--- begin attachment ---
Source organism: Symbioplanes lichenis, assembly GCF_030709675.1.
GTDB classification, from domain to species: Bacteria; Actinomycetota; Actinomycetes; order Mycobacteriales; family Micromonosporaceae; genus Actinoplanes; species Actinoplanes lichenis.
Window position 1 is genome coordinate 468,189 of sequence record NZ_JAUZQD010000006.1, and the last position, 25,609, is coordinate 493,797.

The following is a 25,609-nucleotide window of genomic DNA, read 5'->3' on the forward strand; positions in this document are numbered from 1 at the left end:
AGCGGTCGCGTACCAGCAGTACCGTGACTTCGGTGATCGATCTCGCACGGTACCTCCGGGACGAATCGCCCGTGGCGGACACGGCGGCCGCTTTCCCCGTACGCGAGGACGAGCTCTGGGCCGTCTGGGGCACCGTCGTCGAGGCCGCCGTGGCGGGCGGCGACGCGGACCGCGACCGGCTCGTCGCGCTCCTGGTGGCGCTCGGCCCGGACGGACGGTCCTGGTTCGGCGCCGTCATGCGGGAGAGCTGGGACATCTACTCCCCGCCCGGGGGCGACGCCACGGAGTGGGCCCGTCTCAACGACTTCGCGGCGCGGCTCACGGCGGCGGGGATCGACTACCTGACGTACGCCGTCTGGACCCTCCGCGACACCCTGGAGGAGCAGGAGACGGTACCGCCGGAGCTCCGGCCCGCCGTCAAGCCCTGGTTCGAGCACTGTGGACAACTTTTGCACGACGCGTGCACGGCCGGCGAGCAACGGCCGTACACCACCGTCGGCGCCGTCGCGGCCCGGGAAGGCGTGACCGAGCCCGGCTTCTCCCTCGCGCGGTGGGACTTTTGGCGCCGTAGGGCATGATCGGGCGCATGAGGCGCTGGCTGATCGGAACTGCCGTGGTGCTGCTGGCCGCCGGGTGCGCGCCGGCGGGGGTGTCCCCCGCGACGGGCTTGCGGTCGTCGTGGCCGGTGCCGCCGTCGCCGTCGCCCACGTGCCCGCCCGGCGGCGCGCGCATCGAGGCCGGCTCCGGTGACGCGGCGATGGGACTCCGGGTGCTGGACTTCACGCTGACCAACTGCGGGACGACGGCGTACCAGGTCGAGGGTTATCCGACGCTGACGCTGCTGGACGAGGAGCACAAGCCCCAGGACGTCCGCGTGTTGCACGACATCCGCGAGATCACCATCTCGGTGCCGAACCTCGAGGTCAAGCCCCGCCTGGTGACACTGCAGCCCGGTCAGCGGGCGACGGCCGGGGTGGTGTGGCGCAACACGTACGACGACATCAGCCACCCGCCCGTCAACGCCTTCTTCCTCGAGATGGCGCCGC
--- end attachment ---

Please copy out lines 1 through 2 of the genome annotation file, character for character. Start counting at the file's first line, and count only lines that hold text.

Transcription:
Source organism: Symbioplanes lichenis, assembly GCF_030709675.1.
GTDB classification, from domain to species: Bacteria; Actinomycetota; Actinomycetes; order Mycobacteriales; family Micromonosporaceae; genus Actinoplanes; species Actinoplanes lichenis.